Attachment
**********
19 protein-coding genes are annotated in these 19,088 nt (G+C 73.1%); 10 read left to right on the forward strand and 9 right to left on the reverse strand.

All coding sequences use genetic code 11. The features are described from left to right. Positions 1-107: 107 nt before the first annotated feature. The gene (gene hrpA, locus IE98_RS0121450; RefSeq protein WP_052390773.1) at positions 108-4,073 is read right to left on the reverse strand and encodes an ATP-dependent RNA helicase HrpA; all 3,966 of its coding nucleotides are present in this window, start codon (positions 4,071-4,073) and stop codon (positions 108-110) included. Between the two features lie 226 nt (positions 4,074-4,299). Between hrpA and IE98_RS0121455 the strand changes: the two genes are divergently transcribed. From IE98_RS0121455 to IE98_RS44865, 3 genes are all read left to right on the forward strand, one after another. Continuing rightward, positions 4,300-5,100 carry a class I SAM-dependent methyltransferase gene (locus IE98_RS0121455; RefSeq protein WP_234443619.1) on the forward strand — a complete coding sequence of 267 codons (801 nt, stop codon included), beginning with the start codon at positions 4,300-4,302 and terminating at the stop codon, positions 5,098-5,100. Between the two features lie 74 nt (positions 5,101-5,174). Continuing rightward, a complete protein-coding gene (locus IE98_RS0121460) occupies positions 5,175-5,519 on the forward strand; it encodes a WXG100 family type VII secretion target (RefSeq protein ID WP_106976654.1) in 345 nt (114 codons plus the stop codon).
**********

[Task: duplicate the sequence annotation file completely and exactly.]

19 protein-coding genes are annotated in these 19,088 nt (G+C 73.1%); 10 read left to right on the forward strand and 9 right to left on the reverse strand.

All coding sequences use genetic code 11. The features are described from left to right. Positions 1-107: 107 nt before the first annotated feature. The gene (gene hrpA, locus IE98_RS0121450; RefSeq protein WP_052390773.1) at positions 108-4,073 is read right to left on the reverse strand and encodes an ATP-dependent RNA helicase HrpA; all 3,966 of its coding nucleotides are present in this window, start codon (positions 4,071-4,073) and stop codon (positions 108-110) included. Between the two features lie 226 nt (positions 4,074-4,299). Between hrpA and IE98_RS0121455 the strand changes: the two genes are divergently transcribed. From IE98_RS0121455 to IE98_RS44865, 3 genes are all read left to right on the forward strand, one after another. Continuing rightward, positions 4,300-5,100 carry a class I SAM-dependent methyltransferase gene (locus IE98_RS0121455; RefSeq protein WP_234443619.1) on the forward strand — a complete coding sequence of 267 codons (801 nt, stop codon included), beginning with the start codon at positions 4,300-4,302 and terminating at the stop codon, positions 5,098-5,100. Between the two features lie 74 nt (positions 5,101-5,174). Continuing rightward, a complete protein-coding gene (locus IE98_RS0121460) occupies positions 5,175-5,519 on the forward strand; it encodes a WXG100 family type VII secretion target (RefSeq protein ID WP_106976654.1) in 345 nt (114 codons plus the stop codon).